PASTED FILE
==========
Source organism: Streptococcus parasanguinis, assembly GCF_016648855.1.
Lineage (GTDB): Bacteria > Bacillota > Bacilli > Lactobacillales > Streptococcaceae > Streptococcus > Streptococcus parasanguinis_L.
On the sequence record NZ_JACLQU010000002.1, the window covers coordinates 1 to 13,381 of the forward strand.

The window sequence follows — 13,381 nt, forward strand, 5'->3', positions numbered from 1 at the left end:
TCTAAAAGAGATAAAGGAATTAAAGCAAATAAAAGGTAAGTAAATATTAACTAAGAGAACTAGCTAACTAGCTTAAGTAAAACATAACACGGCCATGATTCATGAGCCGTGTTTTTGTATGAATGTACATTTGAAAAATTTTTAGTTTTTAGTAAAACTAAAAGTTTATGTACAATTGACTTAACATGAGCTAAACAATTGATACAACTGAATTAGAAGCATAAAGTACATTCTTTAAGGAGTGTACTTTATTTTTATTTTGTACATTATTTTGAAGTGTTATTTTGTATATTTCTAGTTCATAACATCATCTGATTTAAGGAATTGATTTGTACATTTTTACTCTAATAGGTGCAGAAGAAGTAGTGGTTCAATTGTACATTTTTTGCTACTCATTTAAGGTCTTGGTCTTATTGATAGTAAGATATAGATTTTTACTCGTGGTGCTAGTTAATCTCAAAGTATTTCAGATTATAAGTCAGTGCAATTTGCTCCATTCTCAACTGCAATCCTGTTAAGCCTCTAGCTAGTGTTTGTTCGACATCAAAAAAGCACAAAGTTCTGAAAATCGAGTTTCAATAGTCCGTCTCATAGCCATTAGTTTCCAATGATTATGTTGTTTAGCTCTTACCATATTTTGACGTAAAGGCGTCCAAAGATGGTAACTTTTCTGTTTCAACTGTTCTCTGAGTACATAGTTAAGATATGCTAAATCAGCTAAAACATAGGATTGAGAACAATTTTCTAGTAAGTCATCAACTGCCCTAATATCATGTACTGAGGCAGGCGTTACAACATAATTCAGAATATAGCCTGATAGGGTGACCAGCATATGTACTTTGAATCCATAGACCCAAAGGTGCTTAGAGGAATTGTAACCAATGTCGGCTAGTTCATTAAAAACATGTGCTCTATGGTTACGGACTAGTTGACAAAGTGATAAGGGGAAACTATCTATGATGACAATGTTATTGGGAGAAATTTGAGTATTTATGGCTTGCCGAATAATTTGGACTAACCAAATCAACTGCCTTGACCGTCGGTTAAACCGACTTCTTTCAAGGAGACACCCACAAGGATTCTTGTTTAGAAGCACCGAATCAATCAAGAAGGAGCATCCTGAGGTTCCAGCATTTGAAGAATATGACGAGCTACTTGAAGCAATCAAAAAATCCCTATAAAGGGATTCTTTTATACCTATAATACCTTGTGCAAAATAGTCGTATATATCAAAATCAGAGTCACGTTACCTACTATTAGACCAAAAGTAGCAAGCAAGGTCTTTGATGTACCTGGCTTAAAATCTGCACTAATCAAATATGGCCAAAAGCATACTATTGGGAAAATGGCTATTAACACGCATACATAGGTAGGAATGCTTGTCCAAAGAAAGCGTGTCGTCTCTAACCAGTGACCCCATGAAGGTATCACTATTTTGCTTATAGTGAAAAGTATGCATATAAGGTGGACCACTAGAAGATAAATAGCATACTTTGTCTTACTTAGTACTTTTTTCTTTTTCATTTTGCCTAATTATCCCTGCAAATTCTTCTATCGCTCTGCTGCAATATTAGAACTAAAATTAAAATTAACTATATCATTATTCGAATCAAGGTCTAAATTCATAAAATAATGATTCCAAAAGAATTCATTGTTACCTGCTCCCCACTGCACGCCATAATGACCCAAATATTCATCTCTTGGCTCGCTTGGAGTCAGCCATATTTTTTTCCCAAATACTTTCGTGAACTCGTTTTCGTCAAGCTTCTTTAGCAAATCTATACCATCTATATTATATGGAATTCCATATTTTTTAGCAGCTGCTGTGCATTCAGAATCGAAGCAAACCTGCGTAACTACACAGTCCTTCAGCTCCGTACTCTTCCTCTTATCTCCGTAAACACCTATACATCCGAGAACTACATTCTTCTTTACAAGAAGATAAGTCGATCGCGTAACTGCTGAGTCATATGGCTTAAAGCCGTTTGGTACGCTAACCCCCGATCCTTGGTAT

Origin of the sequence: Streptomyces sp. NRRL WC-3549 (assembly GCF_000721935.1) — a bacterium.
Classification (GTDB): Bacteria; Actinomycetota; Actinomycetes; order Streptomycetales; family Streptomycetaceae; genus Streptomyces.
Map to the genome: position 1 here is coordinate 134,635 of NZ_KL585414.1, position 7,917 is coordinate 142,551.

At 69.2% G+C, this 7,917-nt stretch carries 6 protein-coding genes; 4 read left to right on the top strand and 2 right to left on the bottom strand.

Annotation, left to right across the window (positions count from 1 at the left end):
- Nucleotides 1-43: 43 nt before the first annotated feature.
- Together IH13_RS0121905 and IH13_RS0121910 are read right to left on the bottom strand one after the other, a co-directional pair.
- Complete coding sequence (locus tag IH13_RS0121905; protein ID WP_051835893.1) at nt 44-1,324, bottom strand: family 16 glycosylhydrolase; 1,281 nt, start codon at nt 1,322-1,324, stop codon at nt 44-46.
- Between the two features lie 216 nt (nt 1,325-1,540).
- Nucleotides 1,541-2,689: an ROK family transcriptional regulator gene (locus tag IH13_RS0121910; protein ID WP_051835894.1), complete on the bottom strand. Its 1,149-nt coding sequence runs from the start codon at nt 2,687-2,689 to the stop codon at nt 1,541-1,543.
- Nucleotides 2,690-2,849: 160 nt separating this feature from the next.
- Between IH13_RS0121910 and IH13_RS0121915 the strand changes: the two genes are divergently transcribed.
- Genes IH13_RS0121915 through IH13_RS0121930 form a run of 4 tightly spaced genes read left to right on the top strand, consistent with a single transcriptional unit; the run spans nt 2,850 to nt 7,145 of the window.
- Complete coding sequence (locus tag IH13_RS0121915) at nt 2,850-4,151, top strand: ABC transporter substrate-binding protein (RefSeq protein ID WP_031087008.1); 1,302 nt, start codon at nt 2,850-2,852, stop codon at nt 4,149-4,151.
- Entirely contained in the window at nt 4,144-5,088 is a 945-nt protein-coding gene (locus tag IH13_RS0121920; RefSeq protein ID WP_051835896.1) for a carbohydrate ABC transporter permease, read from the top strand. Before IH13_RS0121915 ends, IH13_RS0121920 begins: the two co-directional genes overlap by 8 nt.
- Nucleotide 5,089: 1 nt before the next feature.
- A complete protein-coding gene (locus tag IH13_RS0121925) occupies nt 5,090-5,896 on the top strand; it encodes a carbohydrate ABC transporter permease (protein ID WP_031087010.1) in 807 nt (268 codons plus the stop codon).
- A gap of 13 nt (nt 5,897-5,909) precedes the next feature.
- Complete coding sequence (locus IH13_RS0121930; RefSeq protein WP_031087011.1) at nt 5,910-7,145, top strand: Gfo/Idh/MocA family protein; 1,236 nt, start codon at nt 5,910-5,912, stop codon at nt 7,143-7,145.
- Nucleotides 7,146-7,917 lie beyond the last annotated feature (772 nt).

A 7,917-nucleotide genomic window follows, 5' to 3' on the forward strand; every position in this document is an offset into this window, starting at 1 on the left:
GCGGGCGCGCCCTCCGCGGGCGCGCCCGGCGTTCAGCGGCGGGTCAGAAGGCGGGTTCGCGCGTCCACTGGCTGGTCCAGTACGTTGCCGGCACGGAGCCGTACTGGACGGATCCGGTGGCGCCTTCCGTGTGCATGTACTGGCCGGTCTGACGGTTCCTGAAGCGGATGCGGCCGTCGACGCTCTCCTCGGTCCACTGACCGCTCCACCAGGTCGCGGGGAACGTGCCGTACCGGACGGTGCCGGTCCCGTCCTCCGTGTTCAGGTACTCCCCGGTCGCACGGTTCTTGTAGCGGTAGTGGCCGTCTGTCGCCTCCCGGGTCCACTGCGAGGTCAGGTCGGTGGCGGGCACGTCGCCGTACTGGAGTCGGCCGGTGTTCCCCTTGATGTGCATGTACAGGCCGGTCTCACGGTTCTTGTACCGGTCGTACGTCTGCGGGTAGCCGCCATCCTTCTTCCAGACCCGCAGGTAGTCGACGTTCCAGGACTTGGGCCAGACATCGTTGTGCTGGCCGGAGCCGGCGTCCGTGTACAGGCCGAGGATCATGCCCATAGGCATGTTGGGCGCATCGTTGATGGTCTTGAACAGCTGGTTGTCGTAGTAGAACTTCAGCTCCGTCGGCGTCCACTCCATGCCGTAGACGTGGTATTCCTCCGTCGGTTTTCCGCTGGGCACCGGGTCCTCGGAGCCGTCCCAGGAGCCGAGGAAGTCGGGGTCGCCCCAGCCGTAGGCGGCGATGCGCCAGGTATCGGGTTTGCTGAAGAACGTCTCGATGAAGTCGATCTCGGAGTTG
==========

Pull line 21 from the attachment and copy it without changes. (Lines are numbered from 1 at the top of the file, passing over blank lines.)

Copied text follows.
- Nucleotide 5,089: 1 nt before the next feature.